WEST HUMBOLDT PARK — A developer’s plan to build a $50 million “creative office campus” in West Humboldt Park is moving forward, but some neighbors say they’re worried about the massive project.
The developer, IBT Group LLC, is looking to convert the cluster of old warehouses at 1334 N. Kostner Ave. into a “creative office campus” for tech companies or other companies with a creative focus.
The warehouses were the longtime home of lighting and electrical equipment manufacturer Pyle-National Co. IBT recently bought the 6.5-acre site for $8.25 million.
Some residents, including members of the community group Nobel Neighbors, say the developer hasn’t solicited enough community feedback for such an ambitious project, which could drastically change property values in the neighborhood.
“It’s one of the most aggressive developments to come to our area, and to have no say is really problematic to us an organization, but also to longtime residents who could be displaced by speculators,” said William Smiljanich, member of Nobel Neighbors.
The project, called “Humboldt Lit,” calls for a full interior and exterior renovation of the existing buildings. The developer also plans to carve out a half-acre of green space for a courtyard for neighbors to use.
“When you look at Fulton Market, the rents have gotten prohibitive for younger tech companies. We wanted to find and create an environment for them that would be more authentic,” developer Gary Pachucki told Block Club in August of 2019.
That was the plan as of last summer. It’s unclear if the project has changed since then — especially as many tech companies have switched to working from home until at least 2021 due to COVID-19. Pachucki didn’t respond to a request for comment last week and deferred questions to Lynda Murphy of the marketing firm Mauge, Inc.
Murphy said she couldn’t provide any information beyond the sale published in REJournals July 21, saying IBT would share more information after a construction timeline was finalized.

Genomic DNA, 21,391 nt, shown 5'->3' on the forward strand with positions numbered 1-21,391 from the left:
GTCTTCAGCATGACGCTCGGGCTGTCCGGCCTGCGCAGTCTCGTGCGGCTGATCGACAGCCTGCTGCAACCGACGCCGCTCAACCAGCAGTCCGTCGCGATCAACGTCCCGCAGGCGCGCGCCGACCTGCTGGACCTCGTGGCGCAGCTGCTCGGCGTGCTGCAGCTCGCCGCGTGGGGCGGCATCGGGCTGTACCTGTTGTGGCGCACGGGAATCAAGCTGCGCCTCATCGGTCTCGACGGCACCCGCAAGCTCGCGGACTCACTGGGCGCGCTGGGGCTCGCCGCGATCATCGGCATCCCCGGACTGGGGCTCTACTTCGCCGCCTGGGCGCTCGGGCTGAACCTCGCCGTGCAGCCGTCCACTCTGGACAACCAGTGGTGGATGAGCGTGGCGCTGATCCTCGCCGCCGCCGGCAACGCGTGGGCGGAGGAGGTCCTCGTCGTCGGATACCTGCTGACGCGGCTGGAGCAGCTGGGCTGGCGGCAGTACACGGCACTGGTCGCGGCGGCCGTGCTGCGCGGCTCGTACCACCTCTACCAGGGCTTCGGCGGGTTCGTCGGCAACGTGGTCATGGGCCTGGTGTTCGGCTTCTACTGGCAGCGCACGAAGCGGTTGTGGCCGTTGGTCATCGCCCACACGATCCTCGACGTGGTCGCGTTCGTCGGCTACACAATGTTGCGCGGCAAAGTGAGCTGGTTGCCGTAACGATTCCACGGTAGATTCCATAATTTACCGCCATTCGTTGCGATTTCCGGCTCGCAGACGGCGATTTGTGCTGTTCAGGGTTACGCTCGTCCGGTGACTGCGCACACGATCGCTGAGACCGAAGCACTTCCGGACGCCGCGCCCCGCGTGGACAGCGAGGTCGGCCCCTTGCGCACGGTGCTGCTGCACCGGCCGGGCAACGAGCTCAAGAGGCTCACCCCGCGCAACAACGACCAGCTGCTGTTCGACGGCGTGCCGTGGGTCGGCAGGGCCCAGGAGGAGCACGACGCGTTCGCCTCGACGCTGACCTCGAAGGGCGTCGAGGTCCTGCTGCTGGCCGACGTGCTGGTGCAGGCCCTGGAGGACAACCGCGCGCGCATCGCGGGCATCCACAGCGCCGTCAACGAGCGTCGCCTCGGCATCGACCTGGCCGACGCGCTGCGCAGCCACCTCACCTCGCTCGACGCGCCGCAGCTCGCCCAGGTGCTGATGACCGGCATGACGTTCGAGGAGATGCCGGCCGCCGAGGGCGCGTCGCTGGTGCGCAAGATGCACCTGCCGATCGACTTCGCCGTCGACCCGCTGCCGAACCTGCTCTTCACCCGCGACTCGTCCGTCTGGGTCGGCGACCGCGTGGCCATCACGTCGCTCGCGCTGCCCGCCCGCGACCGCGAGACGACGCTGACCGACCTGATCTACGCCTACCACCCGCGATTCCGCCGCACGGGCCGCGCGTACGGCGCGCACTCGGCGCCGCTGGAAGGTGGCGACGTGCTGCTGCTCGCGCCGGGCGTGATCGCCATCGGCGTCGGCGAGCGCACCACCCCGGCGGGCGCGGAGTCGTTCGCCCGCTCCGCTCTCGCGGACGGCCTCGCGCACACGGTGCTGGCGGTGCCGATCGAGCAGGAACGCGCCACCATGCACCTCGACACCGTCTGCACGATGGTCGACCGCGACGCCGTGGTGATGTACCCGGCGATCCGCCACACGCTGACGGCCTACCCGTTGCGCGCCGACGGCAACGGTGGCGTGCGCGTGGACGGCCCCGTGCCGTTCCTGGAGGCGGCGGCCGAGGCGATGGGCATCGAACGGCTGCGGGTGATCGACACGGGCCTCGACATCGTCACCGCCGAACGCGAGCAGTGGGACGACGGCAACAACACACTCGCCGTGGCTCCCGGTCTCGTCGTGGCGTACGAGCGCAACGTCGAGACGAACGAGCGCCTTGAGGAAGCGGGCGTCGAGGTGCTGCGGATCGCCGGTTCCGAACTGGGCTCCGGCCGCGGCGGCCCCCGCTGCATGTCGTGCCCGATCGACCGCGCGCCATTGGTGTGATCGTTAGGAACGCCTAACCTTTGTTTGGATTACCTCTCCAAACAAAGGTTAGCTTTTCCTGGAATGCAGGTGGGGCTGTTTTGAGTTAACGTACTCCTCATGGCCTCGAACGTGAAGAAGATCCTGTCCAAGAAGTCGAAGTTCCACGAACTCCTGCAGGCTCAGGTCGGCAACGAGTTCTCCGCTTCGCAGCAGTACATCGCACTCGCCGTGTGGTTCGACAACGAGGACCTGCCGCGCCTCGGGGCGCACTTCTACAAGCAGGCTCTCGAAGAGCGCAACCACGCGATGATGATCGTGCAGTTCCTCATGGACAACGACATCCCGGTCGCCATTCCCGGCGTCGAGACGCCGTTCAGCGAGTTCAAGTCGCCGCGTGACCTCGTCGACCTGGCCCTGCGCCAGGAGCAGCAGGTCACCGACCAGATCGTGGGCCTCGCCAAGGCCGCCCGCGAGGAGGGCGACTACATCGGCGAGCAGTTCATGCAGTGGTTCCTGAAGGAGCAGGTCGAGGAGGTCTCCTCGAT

Last week, IBT Group held a meeting with Nobel Neighbors and Ald. Emma Mitts (37th) to discuss next steps. The neighborhood group wants the developer to sign a community benefits agreement, which would require the developer to hire locally, market toward Black and Brown entrepreneurs and hold a job fair in the neighborhood.
The developer has yet to agree to the terms but is keeping the line of communication open. More meetings with residents are planned for the coming weeks, according to Mitts’ office.
Despite the promise of more meetings, some neighbors said they feel like they’re being shut out of the process, which was opaque to begin with.
“It seems like outsiders are going to come in and set up shop. … I did not hear a lot about how it was going to benefit the community,” longtime West Humboldt Park resident Antwan McHenry said.
McHenry, also a member of Nobel Neighbors, said he supports development coming to West Humboldt Park, which has long suffered from neglect. He said he wants to make sure the community gets a say in what gets built.
McHenry said the majority of his neighbors, many of them longtime residents of West Humboldt Park, also didn’t know anything about the development when he approached them about it, which says something about the developer’s outreach.
“I feel like they knew they didn’t really need community input, and to advertise it, so they didn’t do it,” he said.
The project does not require a zoning change and therefore does not need the approval of Mitts or the neighborhood group to move forward. Mitts said she supports the project.
“This aging, yet historically-significant property was ripe for renovation: it is massive, currently under-utilized, blighted and mostly vacant,” the alderman said in a statement.
“Further, as is the case in many of our stable, yet often resource-challenged neighborhoods, innovative approaches like the proposed Humboldt Lit Tech and Business Incubator are the best way to turn these buildings around.”
The buildings, which date back to the turn of the century, were home to Pyle-National for decades.
The lighting company moved into the buildings in 1916, where it manufactured headlights and other lighting and electrical equipment for railroad use, as well as exterior lighting for prominent buildings like the Wrigley Building, Tribune Tower, Soldier Field and the Rose Bowl Stadium.
It’s unclear exactly when Pyle-National moved out of the buildings, but it was likely sometime in the 1960s, according to Grace Rappe of RATIO Architects, the architecture firm tapped to design the “Humboldt Lit” project. When IBT Group took over, a used furniture business was operating out of the buildings.
Like Pyle-National, McHenry has a long history in the neighborhood. He’s lived a block from the old lighting warehouses for more than 30 years. He said many of his neighbors also have deep ties to the neighborhood.
A project like this, he said, could usher in gentrification.
“A lot of residents over here, they’re taxpayers, they’re invested in the community. We can’t just get up and leave. My family owns multiple pieces of property in the neighborhood,” he said.
“When you’re bringing in developments like that, there should be some benefits, whether that be a community space so neighbors can have meetings, jobs for the community. I don’t see any of that.”
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